Cooliris Continues Push Into China and Russia, Shaking Hands With Tencent and Yandex

Photo-sharing startup Cooliris is continuing its push into two of the world’s biggest Internet markets, China and Russia.

The Kleiner Perkins-backed company has just partnered with Tencent in China to pull images from Tencent’s microblogging platform, Weibo, into Cooliris’ mobile apps.

On top of that, it is also expanding its relationship with Yandex, the Google of Russia, to pull images from Yandex’s search engine and its cloud storage product, Disk, into Cooliris.

Financial terms of the two deals were not disclosed.

Cooliris made its name in 2008 with a browser add-on called PicLens, which would stretch a set of photos over a sphere or display them as a wall you could virtually walk across. It used to make its money through ads embedded in the “photo wall” it rendered in browsers, but since it transitioned to a mobile app strategy in 2012, freemium add-ons will be the way forward, said CEO Soujanya Bhumkar.

The company plans to release premium features as part of a subscription plan later in the year, he said.

So it makes sense that it’s keen to push further into China and Russia. After its first move into China via a tie up with Renren, aka China’s “Facebook,” in December last year, it enjoyed a 30-fold traffic spike. Bhumkar added that the number of photos that users have interacted with — shared or expanded from the thumbnail view — has also gone up from 300 million to 550 million in the past six months.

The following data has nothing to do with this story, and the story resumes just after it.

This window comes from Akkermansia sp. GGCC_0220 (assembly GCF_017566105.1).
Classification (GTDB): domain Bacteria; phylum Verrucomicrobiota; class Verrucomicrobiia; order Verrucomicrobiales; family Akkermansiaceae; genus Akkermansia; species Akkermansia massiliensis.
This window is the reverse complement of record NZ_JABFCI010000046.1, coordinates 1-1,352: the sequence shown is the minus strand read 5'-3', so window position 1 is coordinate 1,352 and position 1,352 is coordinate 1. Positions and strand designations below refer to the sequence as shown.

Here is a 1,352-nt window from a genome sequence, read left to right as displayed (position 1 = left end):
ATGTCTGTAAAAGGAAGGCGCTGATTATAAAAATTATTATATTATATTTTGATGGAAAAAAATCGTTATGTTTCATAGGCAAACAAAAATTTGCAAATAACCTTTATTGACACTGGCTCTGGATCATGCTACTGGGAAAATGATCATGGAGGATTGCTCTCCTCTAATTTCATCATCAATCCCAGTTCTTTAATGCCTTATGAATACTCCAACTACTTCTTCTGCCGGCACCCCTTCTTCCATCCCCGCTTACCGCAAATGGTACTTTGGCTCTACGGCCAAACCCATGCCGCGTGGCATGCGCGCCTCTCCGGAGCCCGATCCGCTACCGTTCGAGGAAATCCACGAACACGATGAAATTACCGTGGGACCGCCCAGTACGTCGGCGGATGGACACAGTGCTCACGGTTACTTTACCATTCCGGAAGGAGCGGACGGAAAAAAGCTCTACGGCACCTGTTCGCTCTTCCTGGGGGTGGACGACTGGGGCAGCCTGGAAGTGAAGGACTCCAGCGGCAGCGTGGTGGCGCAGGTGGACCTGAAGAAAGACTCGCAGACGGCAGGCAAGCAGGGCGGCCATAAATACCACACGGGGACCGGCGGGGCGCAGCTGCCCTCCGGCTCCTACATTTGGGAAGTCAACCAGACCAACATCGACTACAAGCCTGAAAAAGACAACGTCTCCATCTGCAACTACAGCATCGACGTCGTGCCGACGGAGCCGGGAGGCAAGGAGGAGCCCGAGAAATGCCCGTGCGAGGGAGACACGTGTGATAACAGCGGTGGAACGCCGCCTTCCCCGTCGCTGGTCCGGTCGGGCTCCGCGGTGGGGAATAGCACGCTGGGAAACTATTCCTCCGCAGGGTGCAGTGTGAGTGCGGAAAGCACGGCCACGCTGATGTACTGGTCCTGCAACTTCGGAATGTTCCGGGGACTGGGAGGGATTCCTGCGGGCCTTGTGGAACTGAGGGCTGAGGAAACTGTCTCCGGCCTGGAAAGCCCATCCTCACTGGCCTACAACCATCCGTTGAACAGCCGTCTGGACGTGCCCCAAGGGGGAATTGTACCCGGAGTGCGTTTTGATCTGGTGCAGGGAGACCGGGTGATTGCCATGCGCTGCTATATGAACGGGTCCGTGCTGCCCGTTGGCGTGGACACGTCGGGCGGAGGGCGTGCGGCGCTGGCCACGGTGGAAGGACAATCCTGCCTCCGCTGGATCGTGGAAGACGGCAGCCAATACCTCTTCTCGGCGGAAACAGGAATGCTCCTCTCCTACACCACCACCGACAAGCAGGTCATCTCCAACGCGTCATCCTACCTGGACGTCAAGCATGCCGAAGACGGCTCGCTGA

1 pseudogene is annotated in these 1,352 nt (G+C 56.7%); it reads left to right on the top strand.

“We’re expecting to hit new milestones for user growth with these new partnerships bringing us to international users,” he said.

About 60 percent of Cooliris’ 3 million iOS users are in the U.S., with Asia its next-largest market at 30 percent. The company is looking to push further into Asia rapidly by working with established names there, he said.

This is not its first partnership with Yandex, either. In February this year, it struck a deal with Yandex Fotki, Yandex’s photo hosting service. Yandex currently accounts for about 65 percent of Russia’s search market, and its Disk product rivals Dropbox, with about half of the several million files uploaded daily to Disk photos and graphics, according to Yandex.

Currently, Cooliris’ app already pulls content from Facebook, Evernote, Tumblr, Flickr, Google+ and Google Drive, Twitter and Microsoft’s SkyDrive. That combined pool gives it to date about a billion photos accessible within its app, more than double the 350 million it said were captured in the six months to February 2013.

For content providers, the benefit of feeding images to Cooliris is the potential of gaining an additional audience in the 3 million Cooliris users. And users are encouraged to share their photo streams with other users, or publish them on social networks, which could further increase visibility for the content.

Cooliris vice president of business development, Sebastian Blum, said Tencent hopes to bring Weibo’s content to international markets, and that the deal with Cooliris was part of that plan.

Although the company has pointed at an April release date for an Android version, its app currently remains iOS-only. It will release a web version in the future as well, said the spokesperson.

That’s a little strange, given that the company started from on the web before going mobile. But since July 2012, it has moved its focus almost entirely to its mobile product, and it looks like that’s where it’s going to park its resources for the foreseeable future.